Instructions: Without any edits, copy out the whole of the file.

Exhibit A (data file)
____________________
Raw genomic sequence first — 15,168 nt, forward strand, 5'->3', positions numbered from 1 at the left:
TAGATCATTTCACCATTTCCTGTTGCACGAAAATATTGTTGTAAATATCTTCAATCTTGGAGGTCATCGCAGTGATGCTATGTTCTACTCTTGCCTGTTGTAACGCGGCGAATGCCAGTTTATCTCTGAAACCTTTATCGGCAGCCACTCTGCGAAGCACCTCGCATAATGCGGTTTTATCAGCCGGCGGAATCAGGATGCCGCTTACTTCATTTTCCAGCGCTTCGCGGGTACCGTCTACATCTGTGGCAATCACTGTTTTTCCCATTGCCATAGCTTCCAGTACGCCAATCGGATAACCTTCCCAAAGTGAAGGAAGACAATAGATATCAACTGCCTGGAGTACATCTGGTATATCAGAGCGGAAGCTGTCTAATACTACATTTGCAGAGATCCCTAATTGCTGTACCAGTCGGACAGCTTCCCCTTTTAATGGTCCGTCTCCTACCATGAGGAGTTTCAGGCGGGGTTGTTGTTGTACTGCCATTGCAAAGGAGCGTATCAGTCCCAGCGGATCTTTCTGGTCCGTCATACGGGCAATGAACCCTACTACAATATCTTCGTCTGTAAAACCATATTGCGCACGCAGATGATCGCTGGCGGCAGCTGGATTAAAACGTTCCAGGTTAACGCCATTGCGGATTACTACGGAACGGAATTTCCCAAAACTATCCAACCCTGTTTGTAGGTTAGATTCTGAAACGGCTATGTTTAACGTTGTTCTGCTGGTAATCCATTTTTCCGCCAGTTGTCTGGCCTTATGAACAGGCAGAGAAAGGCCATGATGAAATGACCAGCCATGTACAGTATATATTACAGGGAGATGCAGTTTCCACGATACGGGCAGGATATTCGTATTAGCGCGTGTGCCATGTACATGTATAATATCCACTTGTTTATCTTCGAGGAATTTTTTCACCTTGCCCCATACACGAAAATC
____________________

Raw genomic sequence first — 15,168 nt, forward strand, 5'->3', positions numbered from 1 at the left:
TAGATCATTTCACCATTTCCTGTTGCACGAAAATATTGTTGTAAATATCTTCAATCTTGGAGGTCATCGCAGTGATGCTATGTTCTACTCTTGCCTGTTGTAACGCGGCGAATGCCAGTTTATCTCTGAAACCTTTATCGGCAGCCACTCTGCGAAGCACCTCGCATAATGCGGTTTTATCAGCCGGCGGAATCAGGATGCCGCTTACTTCATTTTCCAGCGCTTCGCGGGTACCGTCTACATCTGTGGCAATCACTGTTTTTCCCATTGCCATAGCTTCCAGTACGCCAATCGGATAACCTTCCCAAAGTGAAGGAAGACAATAGATATCAACTGCCTGGAGTACATCTGGTATATCAGAGCGGAAGCTGTCTAATACTACATTTGCAGAGATCCCTAATTGCTGTACCAGTCGGACAGCTTCCCCTTTTAATGGTCCGTCTCCTACCATGAGGAGTTTCAGGCGGGGTTGTTGTTGTACTGCCATTGCAAAGGAGCGTATCAGTCCCAGCGGATCTTTCTGGTCCGTCATACGGGCAATGAACCCTACTACAATATCTTCGTCTGTAAAACCATATTGCGCACGCAGATGATCGCTGGCGGCAGCTGGATTAAAACGTTCCAGGTTAACGCCATTGCGGATTACTACGGAACGGAATTTCCCAAAACTATCCAACCCTGTTTGTAGGTTAGATTCTGAAACGGCTATGTTTAACGTTGTTCTGCTGGTAATCCATTTTTCCGCCAGTTGTCTGGCCTTATGAACAGGCAGAGAAAGGCCATGATGAAATGACCAGCCATGTACAGTATATATTACAGGGAGATGCAGTTTCCACGATACGGGCAGGATATTCGTATTAGCGCGTGTGCCATGTACATGTATAATATCCACTTGTTTATCTTCGAGGAATTTTTTCACCTTGCCCCATACACGAAAATC